Chancellor appoints new FSA chairman

29 May 2008 / by Joy Tibbs
Chancellor Alistair Darling has appointed Lord Adair Turner chairman of the Financial Services Authority (FSA) for a five-year period. Lord Turner – who had been widely tipped for the job – will take up the post in September when current chairman Sir Callum McCarthy steps down.

Mr Darling said: "I am delighted to appoint Adair Turner as Chairman of the FSA. His wide-ranging expertise will be invaluable in driving forward the FSA's objectives to maintain confidence in the financial system, promote public understanding of it, protect consumers and reduce financial crime. I look forward to working with him.

"I would also like to take this opportunity to thank Sir Callum McCarthy for his dedication and contribution over the past five years. Sir Callum has provided the FSA with leadership during this period, particularly during the severe pressures in financial markets since last August, continuing the transformation of an organisation and the development of a regulatory system, which is recognised internationally as world-leading."

Lord Turner was appointed as the first chair of the new shadow climate change committee in January. He will remain as chair, providing the committee's formal advice to the Government on the first three carbon budgets and the 2050 target in December, and will step down from the role in the New Year.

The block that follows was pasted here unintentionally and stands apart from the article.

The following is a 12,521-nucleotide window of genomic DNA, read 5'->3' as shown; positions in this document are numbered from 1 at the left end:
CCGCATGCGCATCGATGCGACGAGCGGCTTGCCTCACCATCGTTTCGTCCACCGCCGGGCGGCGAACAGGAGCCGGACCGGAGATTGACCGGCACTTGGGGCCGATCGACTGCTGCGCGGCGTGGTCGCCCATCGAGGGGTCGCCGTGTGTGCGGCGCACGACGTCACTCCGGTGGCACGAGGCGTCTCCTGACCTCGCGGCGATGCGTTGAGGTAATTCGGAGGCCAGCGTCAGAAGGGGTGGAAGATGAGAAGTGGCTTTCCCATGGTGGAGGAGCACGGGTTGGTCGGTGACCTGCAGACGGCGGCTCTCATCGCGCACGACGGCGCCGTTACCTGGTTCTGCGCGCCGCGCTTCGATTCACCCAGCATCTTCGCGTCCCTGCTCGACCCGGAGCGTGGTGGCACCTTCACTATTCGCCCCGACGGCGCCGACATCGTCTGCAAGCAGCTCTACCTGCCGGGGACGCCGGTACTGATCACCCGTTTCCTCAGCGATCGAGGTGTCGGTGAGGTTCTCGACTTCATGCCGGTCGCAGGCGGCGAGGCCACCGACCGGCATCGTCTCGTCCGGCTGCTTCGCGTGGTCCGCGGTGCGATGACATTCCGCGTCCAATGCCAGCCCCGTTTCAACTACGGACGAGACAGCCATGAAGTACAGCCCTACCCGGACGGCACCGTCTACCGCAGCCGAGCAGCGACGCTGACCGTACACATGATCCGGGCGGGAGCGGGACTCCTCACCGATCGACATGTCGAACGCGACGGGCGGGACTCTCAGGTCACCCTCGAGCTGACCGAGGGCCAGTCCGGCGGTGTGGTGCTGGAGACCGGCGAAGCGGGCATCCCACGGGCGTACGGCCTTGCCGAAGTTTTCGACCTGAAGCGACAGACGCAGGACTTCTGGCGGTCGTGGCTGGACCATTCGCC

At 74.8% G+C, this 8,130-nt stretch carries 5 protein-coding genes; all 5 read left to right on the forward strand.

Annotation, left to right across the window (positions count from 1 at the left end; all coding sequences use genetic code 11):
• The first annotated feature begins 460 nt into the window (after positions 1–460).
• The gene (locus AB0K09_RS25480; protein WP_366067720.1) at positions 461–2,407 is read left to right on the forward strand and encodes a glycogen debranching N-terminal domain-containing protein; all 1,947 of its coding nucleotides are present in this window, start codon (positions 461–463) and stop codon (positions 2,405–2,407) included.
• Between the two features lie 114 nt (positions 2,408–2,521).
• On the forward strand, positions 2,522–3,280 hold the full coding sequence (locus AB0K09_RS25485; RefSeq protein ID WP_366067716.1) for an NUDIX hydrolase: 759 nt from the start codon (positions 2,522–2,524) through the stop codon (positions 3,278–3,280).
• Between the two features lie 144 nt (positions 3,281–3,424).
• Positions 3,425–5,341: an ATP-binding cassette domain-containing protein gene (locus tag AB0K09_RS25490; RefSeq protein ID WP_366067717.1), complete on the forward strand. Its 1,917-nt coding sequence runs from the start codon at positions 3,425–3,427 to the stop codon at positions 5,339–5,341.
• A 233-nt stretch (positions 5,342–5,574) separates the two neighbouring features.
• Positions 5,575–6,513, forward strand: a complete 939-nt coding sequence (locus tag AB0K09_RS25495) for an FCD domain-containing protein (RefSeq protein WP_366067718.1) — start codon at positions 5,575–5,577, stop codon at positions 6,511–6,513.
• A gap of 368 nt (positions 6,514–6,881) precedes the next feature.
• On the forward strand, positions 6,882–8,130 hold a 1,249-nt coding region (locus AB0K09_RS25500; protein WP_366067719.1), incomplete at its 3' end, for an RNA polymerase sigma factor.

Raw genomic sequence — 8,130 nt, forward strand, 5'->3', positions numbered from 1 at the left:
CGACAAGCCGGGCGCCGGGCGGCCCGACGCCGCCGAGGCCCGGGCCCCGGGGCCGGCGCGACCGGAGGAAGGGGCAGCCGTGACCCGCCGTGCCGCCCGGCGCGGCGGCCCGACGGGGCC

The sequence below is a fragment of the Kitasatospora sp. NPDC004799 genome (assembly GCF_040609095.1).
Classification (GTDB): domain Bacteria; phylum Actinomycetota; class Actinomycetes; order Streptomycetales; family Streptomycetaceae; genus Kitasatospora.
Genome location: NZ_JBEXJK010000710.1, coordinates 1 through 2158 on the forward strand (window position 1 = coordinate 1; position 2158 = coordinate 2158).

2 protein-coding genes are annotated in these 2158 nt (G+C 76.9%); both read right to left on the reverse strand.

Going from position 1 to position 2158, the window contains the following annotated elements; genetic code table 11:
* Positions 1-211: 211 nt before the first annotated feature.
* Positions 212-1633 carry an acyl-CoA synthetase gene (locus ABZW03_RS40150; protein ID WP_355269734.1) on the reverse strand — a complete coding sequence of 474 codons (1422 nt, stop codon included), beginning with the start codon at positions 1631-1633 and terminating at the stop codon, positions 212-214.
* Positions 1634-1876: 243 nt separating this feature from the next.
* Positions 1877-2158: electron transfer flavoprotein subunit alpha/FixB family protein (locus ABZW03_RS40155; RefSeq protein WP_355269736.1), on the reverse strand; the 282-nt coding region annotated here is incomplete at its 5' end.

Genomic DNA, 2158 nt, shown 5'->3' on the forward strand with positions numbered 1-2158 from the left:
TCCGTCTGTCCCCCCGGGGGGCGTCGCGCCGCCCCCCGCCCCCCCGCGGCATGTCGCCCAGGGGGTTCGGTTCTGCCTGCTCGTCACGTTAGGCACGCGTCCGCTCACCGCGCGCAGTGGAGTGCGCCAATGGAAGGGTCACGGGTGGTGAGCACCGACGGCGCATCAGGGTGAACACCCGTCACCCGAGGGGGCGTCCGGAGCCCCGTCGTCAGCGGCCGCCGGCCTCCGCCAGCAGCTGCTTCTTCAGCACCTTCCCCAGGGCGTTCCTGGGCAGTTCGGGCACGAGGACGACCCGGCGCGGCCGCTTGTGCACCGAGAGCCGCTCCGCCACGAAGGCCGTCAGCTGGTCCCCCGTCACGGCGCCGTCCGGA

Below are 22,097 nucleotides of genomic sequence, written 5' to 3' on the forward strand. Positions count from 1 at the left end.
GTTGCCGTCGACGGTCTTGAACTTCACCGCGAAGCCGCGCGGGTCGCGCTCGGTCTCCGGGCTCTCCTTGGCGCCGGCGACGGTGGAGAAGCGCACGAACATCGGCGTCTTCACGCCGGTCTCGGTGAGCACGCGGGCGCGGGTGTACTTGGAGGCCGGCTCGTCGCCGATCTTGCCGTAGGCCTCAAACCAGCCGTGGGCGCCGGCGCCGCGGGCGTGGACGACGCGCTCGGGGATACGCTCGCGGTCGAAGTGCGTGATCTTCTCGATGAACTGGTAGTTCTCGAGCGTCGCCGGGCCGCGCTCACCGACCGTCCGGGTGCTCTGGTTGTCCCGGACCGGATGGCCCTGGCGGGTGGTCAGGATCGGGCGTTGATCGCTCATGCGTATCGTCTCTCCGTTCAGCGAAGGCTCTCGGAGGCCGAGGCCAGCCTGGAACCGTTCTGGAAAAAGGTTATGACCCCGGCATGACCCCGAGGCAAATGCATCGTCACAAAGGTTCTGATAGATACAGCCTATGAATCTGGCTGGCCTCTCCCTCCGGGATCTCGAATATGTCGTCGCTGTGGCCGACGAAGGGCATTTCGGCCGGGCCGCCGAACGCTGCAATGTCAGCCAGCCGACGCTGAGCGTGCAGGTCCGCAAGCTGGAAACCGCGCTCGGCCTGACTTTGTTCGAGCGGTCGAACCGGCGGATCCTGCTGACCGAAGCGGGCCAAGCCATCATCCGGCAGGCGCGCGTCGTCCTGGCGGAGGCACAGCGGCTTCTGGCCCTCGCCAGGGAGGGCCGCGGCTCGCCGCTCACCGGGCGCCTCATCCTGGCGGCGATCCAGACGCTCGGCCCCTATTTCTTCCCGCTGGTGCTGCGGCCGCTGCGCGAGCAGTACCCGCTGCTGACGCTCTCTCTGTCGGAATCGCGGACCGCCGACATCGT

He said: "I am delighted to be taking over from Callum McCarthy at the FSA, and look forward to leading the authority as it meets the challenges ahead"

Director general of the Association of British Insurers, Stephen Haddrill, applauded the decision. "Lord Turner's appointment is an outstanding one for the FSA and will be well received across the insurance industry," he said. "I worked with him on the low pay commission some years ago, and his stewardship of the CBI [Confederation of British Industry] shows that he understands the costs of regulation to business.

"More recently, his work on pension reform shows he has an excellent grasp of the issues involved, not least the vital need to keep personal accounts simple and out of the regulatory advice net. There are lessons in both of these areas for the FSA. I look forward to working with him closely in the future and continuing to build the strong relationship the insurance industry has with the FSA."

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